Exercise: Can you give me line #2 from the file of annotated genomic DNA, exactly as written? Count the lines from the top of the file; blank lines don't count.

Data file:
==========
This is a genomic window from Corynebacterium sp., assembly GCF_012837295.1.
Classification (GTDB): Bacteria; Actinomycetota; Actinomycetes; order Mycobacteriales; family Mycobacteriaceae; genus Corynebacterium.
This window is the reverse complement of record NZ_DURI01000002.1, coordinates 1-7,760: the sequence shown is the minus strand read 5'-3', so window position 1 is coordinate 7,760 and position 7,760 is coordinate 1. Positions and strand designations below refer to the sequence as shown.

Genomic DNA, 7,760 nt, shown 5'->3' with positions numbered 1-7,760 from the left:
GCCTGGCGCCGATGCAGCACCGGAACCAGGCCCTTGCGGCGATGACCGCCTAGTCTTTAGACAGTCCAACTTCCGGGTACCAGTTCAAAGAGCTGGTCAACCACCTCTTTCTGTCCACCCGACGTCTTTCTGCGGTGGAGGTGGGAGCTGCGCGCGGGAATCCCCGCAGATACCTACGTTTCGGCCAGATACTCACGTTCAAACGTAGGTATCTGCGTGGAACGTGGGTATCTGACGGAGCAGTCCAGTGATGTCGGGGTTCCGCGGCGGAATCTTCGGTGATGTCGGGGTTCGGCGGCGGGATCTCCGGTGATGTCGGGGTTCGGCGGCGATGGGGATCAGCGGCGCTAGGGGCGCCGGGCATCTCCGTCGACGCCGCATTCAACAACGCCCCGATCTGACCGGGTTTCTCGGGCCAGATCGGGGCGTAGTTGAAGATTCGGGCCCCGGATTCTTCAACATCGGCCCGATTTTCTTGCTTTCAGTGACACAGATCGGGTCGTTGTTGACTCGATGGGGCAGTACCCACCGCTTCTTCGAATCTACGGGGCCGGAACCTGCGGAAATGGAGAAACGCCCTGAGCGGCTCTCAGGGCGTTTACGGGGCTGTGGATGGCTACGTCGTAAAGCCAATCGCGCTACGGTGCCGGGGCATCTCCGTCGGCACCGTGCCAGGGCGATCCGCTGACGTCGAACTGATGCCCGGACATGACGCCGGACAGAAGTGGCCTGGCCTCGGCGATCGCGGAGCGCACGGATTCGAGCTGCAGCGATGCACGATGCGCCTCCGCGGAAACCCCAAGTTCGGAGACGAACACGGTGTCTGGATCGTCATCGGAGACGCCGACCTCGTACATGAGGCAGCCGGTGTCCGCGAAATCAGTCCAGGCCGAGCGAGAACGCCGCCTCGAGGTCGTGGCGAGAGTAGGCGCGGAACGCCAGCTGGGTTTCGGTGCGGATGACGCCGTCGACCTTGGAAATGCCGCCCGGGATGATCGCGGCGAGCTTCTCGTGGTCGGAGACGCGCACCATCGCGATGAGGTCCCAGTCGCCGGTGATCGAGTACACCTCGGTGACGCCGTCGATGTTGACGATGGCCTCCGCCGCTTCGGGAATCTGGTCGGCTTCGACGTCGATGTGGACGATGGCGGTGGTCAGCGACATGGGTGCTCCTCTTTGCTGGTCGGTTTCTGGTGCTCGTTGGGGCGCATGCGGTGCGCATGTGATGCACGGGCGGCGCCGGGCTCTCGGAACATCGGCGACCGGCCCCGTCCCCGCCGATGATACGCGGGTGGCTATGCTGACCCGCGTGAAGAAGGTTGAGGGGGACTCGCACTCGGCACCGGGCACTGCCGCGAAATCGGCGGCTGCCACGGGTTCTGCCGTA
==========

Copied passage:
Classification (GTDB): Bacteria; Actinomycetota; Actinomycetes; order Mycobacteriales; family Mycobacteriaceae; genus Corynebacterium.